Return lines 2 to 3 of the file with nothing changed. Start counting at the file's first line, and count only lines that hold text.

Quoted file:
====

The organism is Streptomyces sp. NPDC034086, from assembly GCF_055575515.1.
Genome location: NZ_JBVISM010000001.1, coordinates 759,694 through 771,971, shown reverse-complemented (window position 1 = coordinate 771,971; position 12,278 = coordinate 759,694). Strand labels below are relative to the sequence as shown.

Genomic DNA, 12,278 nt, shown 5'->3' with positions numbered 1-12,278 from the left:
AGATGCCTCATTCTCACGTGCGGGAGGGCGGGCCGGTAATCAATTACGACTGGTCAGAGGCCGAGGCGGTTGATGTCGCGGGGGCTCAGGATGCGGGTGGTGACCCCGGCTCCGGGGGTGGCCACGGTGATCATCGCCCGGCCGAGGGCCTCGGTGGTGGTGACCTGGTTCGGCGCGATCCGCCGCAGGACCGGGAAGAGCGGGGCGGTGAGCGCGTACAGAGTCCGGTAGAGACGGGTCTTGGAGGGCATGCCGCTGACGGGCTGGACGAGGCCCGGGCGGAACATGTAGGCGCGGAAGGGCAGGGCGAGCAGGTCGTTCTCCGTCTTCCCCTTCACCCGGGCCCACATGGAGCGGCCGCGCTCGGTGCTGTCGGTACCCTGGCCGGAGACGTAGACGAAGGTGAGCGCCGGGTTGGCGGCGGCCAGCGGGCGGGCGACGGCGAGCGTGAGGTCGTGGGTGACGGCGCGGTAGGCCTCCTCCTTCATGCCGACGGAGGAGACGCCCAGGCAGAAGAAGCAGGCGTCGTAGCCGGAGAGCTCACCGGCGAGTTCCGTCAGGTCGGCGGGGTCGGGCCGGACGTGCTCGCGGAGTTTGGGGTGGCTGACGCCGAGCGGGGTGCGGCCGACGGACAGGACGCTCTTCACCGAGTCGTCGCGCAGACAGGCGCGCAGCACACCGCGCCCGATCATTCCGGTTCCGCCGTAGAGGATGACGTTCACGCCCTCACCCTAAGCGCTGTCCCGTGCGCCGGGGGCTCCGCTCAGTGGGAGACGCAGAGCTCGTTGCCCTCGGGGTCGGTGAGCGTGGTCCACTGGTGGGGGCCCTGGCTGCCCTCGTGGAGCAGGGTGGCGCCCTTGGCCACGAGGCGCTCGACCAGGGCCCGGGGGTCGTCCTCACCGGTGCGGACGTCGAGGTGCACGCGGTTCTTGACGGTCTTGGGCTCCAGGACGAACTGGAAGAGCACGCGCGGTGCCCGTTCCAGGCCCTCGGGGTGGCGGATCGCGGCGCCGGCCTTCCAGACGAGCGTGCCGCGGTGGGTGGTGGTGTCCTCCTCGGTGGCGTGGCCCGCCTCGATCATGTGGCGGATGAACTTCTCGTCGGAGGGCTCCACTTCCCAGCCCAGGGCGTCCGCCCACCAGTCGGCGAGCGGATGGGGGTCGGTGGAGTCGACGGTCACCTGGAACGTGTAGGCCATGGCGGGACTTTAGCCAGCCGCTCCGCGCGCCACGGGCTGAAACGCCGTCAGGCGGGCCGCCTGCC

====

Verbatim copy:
Genome location: NZ_JBVISM010000001.1, coordinates 759,694 through 771,971, shown reverse-complemented (window position 1 = coordinate 771,971; position 12,278 = coordinate 759,694). Strand labels below are relative to the sequence as shown.

Genomic DNA, 12,278 nt, shown 5'->3' with positions numbered 1-12,278 from the left: